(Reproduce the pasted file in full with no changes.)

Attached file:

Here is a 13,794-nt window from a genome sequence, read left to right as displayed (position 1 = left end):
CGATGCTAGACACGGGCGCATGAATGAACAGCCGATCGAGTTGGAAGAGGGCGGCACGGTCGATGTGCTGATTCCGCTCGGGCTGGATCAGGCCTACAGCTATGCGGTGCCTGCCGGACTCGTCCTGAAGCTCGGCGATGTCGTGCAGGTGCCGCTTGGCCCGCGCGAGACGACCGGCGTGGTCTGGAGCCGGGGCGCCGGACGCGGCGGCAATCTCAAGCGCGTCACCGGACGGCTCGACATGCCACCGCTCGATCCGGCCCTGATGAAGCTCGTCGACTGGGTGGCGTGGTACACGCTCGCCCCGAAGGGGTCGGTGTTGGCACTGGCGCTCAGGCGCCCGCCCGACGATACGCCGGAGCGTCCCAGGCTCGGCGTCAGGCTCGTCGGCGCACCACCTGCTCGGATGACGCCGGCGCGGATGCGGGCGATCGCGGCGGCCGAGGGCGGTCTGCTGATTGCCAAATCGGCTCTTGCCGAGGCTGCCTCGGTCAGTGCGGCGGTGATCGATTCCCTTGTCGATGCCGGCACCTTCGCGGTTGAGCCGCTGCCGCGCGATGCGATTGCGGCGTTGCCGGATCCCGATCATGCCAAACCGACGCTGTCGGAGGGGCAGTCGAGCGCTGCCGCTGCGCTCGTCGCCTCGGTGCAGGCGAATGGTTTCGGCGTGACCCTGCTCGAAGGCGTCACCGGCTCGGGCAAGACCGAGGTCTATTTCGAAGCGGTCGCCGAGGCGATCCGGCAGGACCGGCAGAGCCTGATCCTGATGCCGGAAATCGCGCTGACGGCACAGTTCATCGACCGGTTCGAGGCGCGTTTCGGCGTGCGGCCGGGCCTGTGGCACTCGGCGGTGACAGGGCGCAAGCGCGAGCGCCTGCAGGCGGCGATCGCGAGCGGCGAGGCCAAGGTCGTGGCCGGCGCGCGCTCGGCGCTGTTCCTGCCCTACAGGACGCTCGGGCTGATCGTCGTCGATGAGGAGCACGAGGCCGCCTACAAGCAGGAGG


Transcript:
Here is a 13,794-nt window from a genome sequence, read left to right as displayed (position 1 = left end):
CGATGCTAGACACGGGCGCATGAATGAACAGCCGATCGAGTTGGAAGAGGGCGGCACGGTCGATGTGCTGATTCCGCTCGGGCTGGATCAGGCCTACAGCTATGCGGTGCCTGCCGGACTCGTCCTGAAGCTCGGCGATGTCGTGCAGGTGCCGCTTGGCCCGCGCGAGACGACCGGCGTGGTCTGGAGCCGGGGCGCCGGACGCGGCGGCAATCTCAAGCGCGTCACCGGACGGCTCGACATGCCACCGCTCGATCCGGCCCTGATGAAGCTCGTCGACTGGGTGGCGTGGTACACGCTCGCCCCGAAGGGGTCGGTGTTGGCACTGGCGCTCAGGCGCCCGCCCGACGATACGCCGGAGCGTCCCAGGCTCGGCGTCAGGCTCGTCGGCGCACCACCTGCTCGGATGACGCCGGCGCGGATGCGGGCGATCGCGGCGGCCGAGGGCGGTCTGCTGATTGCCAAATCGGCTCTTGCCGAGGCTGCCTCGGTCAGTGCGGCGGTGATCGATTCCCTTGTCGATGCCGGCACCTTCGCGGTTGAGCCGCTGCCGCGCGATGCGATTGCGGCGTTGCCGGATCCCGATCATGCCAAACCGACGCTGTCGGAGGGGCAGTCGAGCGCTGCCGCTGCGCTCGTCGCCTCGGTGCAGGCGAATGGTTTCGGCGTGACCCTGCTCGAAGGCGTCACCGGCTCGGGCAAGACCGAGGTCTATTTCGAAGCGGTCGCCGAGGCGATCCGGCAGGACCGGCAGAGCCTGATCCTGATGCCGGAAATCGCGCTGACGGCACAGTTCATCGACCGGTTCGAGGCGCGTTTCGGCGTGCGGCCGGGCCTGTGGCACTCGGCGGTGACAGGGCGCAAGCGCGAGCGCCTGCAGGCGGCGATCGCGAGCGGCGAGGCCAAGGTCGTGGCCGGCGCGCGCTCGGCGCTGTTCCTGCCCTACAGGACGCTCGGGCTGATCGTCGTCGATGAGGAGCACGAGGCCGCCTACAAGCAGGAGG